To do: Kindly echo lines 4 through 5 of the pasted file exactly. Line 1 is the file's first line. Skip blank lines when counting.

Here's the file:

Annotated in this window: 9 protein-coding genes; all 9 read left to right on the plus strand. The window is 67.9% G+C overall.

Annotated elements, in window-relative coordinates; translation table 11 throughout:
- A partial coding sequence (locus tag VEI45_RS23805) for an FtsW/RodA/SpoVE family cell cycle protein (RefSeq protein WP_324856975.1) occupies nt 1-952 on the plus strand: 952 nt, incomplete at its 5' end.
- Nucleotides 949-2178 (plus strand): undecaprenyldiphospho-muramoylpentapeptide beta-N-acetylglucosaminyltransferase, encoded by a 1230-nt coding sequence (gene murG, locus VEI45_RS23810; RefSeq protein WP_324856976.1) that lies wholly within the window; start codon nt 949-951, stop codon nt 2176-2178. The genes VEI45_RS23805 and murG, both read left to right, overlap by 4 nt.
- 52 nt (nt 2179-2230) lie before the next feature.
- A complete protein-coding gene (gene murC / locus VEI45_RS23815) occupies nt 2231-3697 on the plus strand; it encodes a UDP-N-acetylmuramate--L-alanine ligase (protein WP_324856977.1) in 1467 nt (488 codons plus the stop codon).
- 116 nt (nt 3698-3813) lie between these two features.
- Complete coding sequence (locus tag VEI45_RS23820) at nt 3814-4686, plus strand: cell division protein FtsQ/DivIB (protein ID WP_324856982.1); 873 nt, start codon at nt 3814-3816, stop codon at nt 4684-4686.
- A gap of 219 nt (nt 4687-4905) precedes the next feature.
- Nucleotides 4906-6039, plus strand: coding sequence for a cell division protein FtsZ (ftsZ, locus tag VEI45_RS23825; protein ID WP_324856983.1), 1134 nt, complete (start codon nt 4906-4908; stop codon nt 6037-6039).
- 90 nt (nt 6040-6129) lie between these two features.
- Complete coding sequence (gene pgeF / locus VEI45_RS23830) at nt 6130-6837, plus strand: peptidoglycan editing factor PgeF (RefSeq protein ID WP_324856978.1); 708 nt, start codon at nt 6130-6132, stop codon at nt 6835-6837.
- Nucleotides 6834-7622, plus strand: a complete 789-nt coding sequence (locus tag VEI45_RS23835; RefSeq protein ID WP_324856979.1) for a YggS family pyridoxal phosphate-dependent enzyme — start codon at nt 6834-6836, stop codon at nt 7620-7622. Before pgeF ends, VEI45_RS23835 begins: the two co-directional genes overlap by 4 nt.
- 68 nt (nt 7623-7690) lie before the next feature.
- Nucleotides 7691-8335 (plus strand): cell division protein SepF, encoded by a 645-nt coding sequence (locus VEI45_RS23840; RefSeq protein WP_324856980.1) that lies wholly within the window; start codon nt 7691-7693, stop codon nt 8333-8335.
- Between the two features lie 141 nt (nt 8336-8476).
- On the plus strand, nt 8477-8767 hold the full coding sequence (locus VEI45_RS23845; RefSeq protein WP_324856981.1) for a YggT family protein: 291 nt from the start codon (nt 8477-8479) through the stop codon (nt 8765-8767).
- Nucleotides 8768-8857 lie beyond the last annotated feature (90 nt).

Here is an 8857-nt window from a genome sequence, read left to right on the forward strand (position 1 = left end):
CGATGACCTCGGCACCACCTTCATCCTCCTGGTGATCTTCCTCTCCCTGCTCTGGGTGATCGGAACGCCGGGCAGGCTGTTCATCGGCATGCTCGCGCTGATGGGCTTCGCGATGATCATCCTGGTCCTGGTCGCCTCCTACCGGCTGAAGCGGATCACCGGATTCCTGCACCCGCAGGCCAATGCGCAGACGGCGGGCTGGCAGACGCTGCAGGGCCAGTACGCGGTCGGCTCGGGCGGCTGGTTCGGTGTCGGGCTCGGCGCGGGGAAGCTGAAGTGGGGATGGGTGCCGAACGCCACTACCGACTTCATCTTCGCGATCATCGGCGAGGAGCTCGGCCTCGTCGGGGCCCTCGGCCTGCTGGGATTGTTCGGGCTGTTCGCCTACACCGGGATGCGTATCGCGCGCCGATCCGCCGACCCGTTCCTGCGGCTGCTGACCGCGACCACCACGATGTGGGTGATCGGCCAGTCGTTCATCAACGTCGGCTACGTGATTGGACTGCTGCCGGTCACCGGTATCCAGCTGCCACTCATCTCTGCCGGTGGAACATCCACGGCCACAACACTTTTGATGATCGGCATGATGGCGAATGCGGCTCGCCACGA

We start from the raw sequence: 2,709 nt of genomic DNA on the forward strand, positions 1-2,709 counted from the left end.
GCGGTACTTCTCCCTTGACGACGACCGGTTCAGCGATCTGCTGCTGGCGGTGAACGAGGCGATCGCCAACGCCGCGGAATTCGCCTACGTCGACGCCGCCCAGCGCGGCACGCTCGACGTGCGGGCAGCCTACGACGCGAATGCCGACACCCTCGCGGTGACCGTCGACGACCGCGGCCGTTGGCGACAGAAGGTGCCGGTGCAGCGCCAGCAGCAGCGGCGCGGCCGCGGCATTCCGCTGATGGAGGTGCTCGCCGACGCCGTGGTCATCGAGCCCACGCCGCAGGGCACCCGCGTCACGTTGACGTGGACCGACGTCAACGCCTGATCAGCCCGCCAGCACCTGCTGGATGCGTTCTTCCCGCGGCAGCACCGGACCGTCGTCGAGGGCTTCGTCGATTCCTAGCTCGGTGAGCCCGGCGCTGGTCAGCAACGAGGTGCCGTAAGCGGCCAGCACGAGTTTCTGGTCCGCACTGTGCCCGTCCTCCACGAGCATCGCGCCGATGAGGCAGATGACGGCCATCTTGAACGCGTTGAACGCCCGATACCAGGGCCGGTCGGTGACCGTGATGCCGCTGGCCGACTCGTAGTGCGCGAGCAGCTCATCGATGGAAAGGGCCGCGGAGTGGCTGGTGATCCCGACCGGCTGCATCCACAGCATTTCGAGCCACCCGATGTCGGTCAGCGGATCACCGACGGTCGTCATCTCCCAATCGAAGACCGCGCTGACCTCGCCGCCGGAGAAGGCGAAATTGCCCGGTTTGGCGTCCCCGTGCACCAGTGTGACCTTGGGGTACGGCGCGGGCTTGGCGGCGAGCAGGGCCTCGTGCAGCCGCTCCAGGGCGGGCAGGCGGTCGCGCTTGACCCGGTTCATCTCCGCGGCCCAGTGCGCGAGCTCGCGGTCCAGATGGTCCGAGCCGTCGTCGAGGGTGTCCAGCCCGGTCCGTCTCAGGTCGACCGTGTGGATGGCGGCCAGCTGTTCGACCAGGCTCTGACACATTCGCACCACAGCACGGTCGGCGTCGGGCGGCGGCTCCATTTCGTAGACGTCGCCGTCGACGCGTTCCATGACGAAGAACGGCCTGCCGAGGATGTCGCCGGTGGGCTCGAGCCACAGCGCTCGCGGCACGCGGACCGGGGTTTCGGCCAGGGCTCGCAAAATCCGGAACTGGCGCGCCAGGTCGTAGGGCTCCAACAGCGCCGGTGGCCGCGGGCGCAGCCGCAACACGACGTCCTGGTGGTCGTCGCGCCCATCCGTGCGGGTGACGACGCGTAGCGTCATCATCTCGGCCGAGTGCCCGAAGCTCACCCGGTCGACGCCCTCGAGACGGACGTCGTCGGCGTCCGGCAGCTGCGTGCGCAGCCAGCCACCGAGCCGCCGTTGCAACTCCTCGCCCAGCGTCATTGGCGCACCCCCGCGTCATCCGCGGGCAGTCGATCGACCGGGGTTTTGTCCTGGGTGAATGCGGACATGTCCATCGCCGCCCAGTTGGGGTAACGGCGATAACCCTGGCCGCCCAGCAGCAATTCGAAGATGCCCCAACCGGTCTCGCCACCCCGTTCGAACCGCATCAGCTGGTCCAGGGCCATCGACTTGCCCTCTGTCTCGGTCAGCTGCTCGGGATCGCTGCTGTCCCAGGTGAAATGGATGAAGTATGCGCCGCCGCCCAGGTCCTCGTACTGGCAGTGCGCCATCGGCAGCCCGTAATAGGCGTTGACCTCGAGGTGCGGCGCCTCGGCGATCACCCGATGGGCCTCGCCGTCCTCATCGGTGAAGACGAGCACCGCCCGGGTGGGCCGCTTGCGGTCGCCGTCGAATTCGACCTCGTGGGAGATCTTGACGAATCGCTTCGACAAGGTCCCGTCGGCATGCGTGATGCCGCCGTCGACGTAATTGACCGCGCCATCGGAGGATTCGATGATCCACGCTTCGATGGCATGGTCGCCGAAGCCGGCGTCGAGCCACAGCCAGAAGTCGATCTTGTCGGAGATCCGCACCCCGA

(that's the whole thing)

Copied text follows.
- Nucleotides 949-2178 (plus strand): undecaprenyldiphospho-muramoylpentapeptide beta-N-acetylglucosaminyltransferase, encoded by a 1230-nt coding sequence (gene murG, locus VEI45_RS23810; RefSeq protein WP_324856976.1) that lies wholly within the window; start codon nt 949-951, stop codon nt 2176-2178. The genes VEI45_RS23805 and murG, both read left to right, overlap by 4 nt.
- 52 nt (nt 2179-2230) lie before the next feature.